His proposal is to use assistant physicians in conjunction with addiction specialists and using the ECHO program to establish clinics in rural areas—perhaps even partnering with private industry.
“If we can provide these treatment options, in all 114 counties in our state, we can then start to make an impact,” he noted. He says it’s just expanding treatment with what is currently working and avoiding the NARCAN cycle—the commercial drug that helps to prevent an opioid overdose—only to be needed again for a repeat overdose, the result of addictive and habitual behavior.
“I’ve been involved in a lot of non-health issues, but I think my forte is . . . as only one of two doctors in the House . . . is to deal with these health issues.
Rep. Frederick said another proposal he is working on is for medicaid reform.
It uses health savings accounts, with the amount of funding available to be based on an individual’s condition. It also involves a mechanism of personal responsibility, to manage the money they have in their account, with some control over the health care provider and cost of a procedure.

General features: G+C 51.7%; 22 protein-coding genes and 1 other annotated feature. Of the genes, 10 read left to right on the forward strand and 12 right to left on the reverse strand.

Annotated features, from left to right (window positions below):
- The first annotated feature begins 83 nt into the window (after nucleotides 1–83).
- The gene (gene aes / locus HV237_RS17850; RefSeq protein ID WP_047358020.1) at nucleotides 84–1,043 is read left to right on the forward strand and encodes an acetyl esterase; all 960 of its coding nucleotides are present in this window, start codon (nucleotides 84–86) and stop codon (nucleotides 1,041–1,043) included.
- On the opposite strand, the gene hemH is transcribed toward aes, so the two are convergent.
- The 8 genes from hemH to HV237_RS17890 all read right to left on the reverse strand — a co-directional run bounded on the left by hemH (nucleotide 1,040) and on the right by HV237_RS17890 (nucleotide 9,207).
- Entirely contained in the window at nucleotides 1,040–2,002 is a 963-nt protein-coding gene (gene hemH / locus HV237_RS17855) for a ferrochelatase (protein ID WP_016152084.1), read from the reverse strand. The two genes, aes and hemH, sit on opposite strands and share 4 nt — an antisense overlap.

The final speaker, Rep. Jason Chipman, wanted to discuss a bill he carried that dealt with minimum wage.
“It shows supply and demand,” he explained. “You raise the cost of labor, all the other costs go up too. History has shown, time and again, you raise the cost of labor and you leave some people out, making it impossible for them to get a foothold in the labor market.” He referred to a study in Seattle that was conducted after the minimum wage was raised in that city. This resulted in workers that had hours cut and jobs were lost for an across the board decrease in take-home wages.
He spoke of other successes such as funding the formula for schools for the first time in the history of the funding process, which is to say the state is fulfilling its financial obligation to public schools.
Rep. Chipman said the legislative process is challenging and encouraged the audience to stay involved, because the more he is informed by his constituents, the better job he can do to help with their concerns.